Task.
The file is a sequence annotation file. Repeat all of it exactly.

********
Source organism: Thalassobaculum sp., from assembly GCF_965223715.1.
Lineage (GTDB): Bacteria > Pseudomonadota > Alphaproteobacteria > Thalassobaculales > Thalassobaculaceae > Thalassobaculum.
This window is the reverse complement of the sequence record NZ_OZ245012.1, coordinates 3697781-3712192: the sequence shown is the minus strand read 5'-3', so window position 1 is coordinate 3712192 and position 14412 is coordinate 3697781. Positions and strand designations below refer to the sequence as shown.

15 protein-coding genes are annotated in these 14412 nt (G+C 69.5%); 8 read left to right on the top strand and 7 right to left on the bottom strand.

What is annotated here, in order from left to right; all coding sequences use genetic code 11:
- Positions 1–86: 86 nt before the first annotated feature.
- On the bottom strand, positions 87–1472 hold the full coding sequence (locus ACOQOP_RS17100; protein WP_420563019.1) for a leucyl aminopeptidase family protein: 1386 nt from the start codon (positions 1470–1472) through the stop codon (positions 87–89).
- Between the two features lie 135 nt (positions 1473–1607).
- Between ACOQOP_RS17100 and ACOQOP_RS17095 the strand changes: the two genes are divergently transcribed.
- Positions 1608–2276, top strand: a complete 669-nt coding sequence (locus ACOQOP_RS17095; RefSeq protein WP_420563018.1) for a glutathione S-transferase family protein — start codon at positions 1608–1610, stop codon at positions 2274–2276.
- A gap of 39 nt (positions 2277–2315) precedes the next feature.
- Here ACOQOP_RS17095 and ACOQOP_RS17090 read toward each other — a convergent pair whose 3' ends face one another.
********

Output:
Source organism: Thalassobaculum sp., from assembly GCF_965223715.1.
Lineage (GTDB): Bacteria > Pseudomonadota > Alphaproteobacteria > Thalassobaculales > Thalassobaculaceae > Thalassobaculum.
This window is the reverse complement of the sequence record NZ_OZ245012.1, coordinates 3697781-3712192: the sequence shown is the minus strand read 5'-3', so window position 1 is coordinate 3712192 and position 14412 is coordinate 3697781. Positions and strand designations below refer to the sequence as shown.

15 protein-coding genes are annotated in these 14412 nt (G+C 69.5%); 8 read left to right on the top strand and 7 right to left on the bottom strand.

What is annotated here, in order from left to right; all coding sequences use genetic code 11:
- Positions 1–86: 86 nt before the first annotated feature.
- On the bottom strand, positions 87–1472 hold the full coding sequence (locus ACOQOP_RS17100; protein WP_420563019.1) for a leucyl aminopeptidase family protein: 1386 nt from the start codon (positions 1470–1472) through the stop codon (positions 87–89).
- Between the two features lie 135 nt (positions 1473–1607).
- Between ACOQOP_RS17100 and ACOQOP_RS17095 the strand changes: the two genes are divergently transcribed.
- Positions 1608–2276, top strand: a complete 669-nt coding sequence (locus ACOQOP_RS17095; RefSeq protein WP_420563018.1) for a glutathione S-transferase family protein — start codon at positions 1608–1610, stop codon at positions 2274–2276.
- A gap of 39 nt (positions 2277–2315) precedes the next feature.
- Here ACOQOP_RS17095 and ACOQOP_RS17090 read toward each other — a convergent pair whose 3' ends face one another.